By James Orr, Director
You and your team have been working tirelessly for weeks on the next idea that will carry the company into the future. It has not been easy. You have conducted hours of customer research to develop deep insights about an unmet customer need and developed a wealth of ideas. You have taken this basket of ideas, refined it, and selected one as the very best. You worked to strengthen this breakthrough idea, and then defined it to share with the world. This is it! You have produced a breakthrough idea – you have summited the innovation mountain! High fives all around. Pop the champagne bottles. Drop the mic. Your work here is done. Right?
I don’t think so.
Similar to summiting an actual mountain, getting to the top of the innovation mountain (coming up with a great idea) is just half the journey. Imagine that you are at the summit of a mountain. It is beautiful, inspiring, and invigorating, but it’s not safe. It’s cold, the air is thin, and a life threatening storm could roll in at any moment. While you want to make sure that you acknowledge the hard work that has successfully brought you to the summit and take time to enjoy your accomplishment (because it is indeed an impressive accomplishment,) you still need to get back to the safety of basecamp to share this incredible moment with your peers. After summiting the innovation mountain, you need to take your potentially game-changing idea back to a space where it can grow and thrive – and you need to implement it in the business.
But how do you do it?
Work with half-baked ideas, not half-baked plans
When you are innovating, truly innovating, you are taking an uncharted path and making a number of assumptions. You have to suspend disbelief and think of truly creative ways to address an unmet need. Once you have created that half-baked idea and arrived at the summit, despite your trek through uncharted territory, you need to follow a clear path to safety where your idea has the chance to blossom.
To do this, you need to identify the most pivotal assumptions on which you have based the success of your innovation. After identifying the most pivotal assumptions, you need to test your assumptions, quickly and affordably, to make sure they are true. (You have probably heard that saying, “Fail fast and cheap.” Here is where it comes into play.) As you test each assumption, you come to a decision point, a “fork in the road.” Each test provides you with new information, allowing you to learn and draw new conclusions, updating or changing assumptions as you go. This new information provides you with an opportunity to make a decision as to whether you should accelerate the pursuit of your idea, redirect your resources or cease the pursuit altogether. Being rigorous and thorough in the development and execution of your plan – one that is not half-baked at all – is essential, and can greatly improve your chances of success.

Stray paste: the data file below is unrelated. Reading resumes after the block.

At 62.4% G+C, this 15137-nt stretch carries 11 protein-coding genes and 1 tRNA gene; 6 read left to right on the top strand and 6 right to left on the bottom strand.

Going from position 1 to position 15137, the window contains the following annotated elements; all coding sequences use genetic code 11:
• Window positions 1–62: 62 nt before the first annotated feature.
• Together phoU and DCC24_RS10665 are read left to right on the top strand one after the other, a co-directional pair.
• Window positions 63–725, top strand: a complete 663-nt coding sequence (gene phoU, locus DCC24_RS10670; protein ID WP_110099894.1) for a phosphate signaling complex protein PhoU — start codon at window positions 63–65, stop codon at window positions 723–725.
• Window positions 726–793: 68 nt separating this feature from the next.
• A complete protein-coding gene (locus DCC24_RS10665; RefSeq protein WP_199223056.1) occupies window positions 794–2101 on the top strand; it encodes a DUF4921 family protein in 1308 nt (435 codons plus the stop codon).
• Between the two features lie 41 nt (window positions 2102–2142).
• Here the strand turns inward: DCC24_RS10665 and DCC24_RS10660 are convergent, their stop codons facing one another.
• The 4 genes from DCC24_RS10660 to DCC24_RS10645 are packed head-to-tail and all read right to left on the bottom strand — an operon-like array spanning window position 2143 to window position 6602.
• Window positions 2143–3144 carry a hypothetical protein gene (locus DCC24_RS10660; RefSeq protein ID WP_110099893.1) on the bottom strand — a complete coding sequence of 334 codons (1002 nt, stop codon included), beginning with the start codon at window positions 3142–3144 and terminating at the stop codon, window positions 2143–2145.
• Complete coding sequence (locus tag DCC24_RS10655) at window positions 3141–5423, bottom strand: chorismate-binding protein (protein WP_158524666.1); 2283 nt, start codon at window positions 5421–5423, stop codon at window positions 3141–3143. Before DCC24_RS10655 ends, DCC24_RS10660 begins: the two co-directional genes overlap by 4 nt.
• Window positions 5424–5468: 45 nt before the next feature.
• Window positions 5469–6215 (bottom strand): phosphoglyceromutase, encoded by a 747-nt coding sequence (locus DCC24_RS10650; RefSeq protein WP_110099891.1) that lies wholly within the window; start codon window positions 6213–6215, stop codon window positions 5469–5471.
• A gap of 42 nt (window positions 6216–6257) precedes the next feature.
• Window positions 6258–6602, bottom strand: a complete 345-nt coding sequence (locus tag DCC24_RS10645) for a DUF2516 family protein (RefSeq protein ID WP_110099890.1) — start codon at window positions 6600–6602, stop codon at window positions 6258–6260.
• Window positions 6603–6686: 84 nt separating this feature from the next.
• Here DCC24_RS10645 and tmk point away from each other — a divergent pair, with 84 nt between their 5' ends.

Isn’t it better to stay at the summit?
If two of our three choices at each decision point mean we do not pursue our idea, isn’t it better to just stay at the summit? The answer is no. The summit is not a safe place. You have already dedicated time, and resources to uncovering these insights and molding your idea into a potential game changer. You owe it to your organization, your team and yourself to see if what you’ve created is really as great as you believe it could be.
Then you might say, “If we don’t launch our idea, haven’t we failed?” Again, I would say, “No.” When you are innovating, not every idea will become the next multibillion dollar solution. Innovating means taking a risk – you are working in a world of unknowns. But if you have carefully created your plan, and tested your assumptions, you have the opportunity to create immense business impact, and at the very least, you will be learning along the way. And learning is what really matters. Learning keeps you from making the same mistakes twice, and provides a foundation for creating new innovations in the future.
While not every view from the summit, every great idea, will result in your organization’s next multibillion dollar innovation, as long as you have captured the learnings from your innovation experience, you have successfully summited Innovation Mountain. Learning is what innovation is really all about – providing yourself and your organization with the opportunity to do better and be better in the future. Innovating is about returning to basecamp to pass on your wisdom and tell your tale, whether you launched your idea or not. With this knowledge in hand you are ready to plan your next adventure.